Equity One, Inc. Q3 2008 Earnings Call Transcript

| About: Equity One (EQY)

Equity One, Inc. (NYSE:EQY)

Q3 2008 Earnings Call Transcript

November 5, 2008, 9:00 am ET


Feryal Akin – Director, IR

Jeff Olson – CEO

Tom Caputo – President

Greg Andrews – EVP and CFO


Durell Gilroy [ph] – FBR

West Holiday – RBC Capital Markets

Paul Adornato – BMO Capital Markets

Craig Schmidt – Merrill Lynch


Good day ladies and gentlemen and welcome to the third quarter 2008 Equity One earnings conference call. My name is Lacy and I’ll be your coordinator for today’s call. At this time, all participants are in a listen-only mode. We will be facilitating a question-and-answer session towards the end of this conference.

(Operator instructions)

I would now like to turn the presentation over to your host for today’s call, Ms. Feryal Akin, Director of Investor Relations. Please proceed.

Feryal Akin

Thank you, Lacy. Good morning ladies and gentlemen. Thank you all for joining the Equity One third quarter 2008 earnings call.

With me on the call this morning are Jeff Olson, Chief Executive Officer; Tom Caputo, President; Greg Andrews, Chief Financial Officer; Tom McDonough, Chief Investment Officer; Arthur Gallagher, General Counsel; and Lauren Holden, VP of Portfolio Management.

Before we start, I would like to address forward-looking statements that may be addressed on the call. Forward-looking statements involve risks and uncertainties. Actual future performance, outcomes and results may differ materially from those expressed in forward-looking statements. Please refer to the documents filed by Equity One with the SEC, specifically the most recent reports on Forms 10-K and 10-Q, which identify important risk factors that could cause actual results to differ from those contained in the forward-looking statements.

We will open the conference up for Q&A after the presentation. I will now turn the call over to Jeff Olson.

Jeff Olson

Okay. Thank you, Feryal, and good morning. Welcome to our third quarter 2008 earnings call. Consistent with previous calls, I would like to share with you the positives and negatives of the quarter as seen from our vantage point and then discuss how we have positioned ourselves in this capital-constrained economy.

First, on the positive side, we significantly improved our balance sheet. During the quarter, we raised $55 million in an equity offering, $65 million in a mortgage financing, and renewed our line of credit for an additional three years. None of these transactions have been easy to complete given the state of the credit markets. So, we are very proud of our finance, accounting, and legal teams who worked tirelessly day and night to complete that.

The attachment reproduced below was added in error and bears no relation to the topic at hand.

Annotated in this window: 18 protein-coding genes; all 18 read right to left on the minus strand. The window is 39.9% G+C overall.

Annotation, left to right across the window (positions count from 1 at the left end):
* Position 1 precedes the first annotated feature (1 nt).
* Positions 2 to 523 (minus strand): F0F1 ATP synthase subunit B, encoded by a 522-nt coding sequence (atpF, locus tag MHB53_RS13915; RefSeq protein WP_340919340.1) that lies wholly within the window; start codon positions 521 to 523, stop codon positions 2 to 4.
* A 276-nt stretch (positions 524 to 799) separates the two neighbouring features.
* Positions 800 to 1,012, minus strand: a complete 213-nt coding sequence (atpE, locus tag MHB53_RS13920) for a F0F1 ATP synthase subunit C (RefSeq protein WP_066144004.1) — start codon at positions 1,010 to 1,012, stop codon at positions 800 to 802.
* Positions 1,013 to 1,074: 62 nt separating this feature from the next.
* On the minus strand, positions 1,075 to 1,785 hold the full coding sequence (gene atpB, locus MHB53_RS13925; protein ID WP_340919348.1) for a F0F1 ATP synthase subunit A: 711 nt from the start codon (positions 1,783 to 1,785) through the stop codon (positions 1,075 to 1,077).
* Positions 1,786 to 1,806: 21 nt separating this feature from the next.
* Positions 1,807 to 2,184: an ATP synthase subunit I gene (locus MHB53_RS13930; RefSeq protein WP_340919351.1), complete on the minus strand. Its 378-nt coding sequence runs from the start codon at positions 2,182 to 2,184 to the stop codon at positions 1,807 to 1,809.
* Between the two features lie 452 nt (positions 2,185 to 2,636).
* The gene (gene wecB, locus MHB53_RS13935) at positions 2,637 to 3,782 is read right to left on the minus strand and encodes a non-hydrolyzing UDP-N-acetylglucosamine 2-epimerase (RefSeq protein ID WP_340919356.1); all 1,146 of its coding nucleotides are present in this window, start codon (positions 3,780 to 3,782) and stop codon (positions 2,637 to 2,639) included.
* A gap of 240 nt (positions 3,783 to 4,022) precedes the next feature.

Second, operating fundamentals remain sound especially in light of the overall economic landscape and the fact that the summer months tend to be the most difficult for retailers in Florida due to seasonality.

Our cash same property NOI was flat, up from negative 2.9% last quarter. Occupancy was relatively stable at 92.3% which was down 40 basis points on a same property basis when compared to Q2 2008. But you'll recall, our occupancy was up 40 basis points on a sequential basis last quarter, so now we’re back to even.

Cash rent spreads were high 22% on new leases and 8% on renewals. I think what’s most encouraging is our leasing pipeline continues to be healthy with over 167,000 square feet of leases in negotiation.

Third, we closed on the acquisition of three properties located in South Florida with DRA Advisors for an aggregate purchase price of approximately $53 million. Our share of the equity amounted to $3.2 million. We are delighted to have DRA as our partner and expect this joint venture will grow significantly in the future.

Fourth, our redevelopment and development projects are progressing well. Kohls held its grand opening on October 1 in our Sheraton Shopping Center in Hollywood, Florida. We are pleased with the addition of sales, traffic, and jobs this has created for the area. Whole Foods will open its door at Mandarin Landing in Jacksonville, Florida in the fourth quarter, and Publix will open at Sunlake near Tampa, Florida this December.

On the negative side, first, we took a $32.7 million non-cash impairment charge on our investment in DIM as a result of recent changes in market conditions. Second, we reduced our 2008 FFO guidance slightly to account for a more difficult leasing and operating environment and some dilution related to our large cash and short-term securities holdings.

Third, we took one property off our redevelopment list, Atlantic Village. The cost relative to the returns simply did not work. Therefore, we took a write-off of approximately $200,000 during the quarter.

Overall, we were pleased with our third quarter results. We feel well-positioned to weather the capital-constrained market that is weakening our economy. Over the past three years, we have executed on a business plan based on reducing risk and increasing our liquidity. Some of these initiatives included the sale of $500 million in non-core assets, the contribution of $200 million in assets to our joint venture with CalPERS, the termination of 15 ground-up developments in the first quarter of 2007, and most importantly, a repositioned balance sheet with low leverage, minimal near-term maturities, and access to capital through our line of credit and joint venture partners.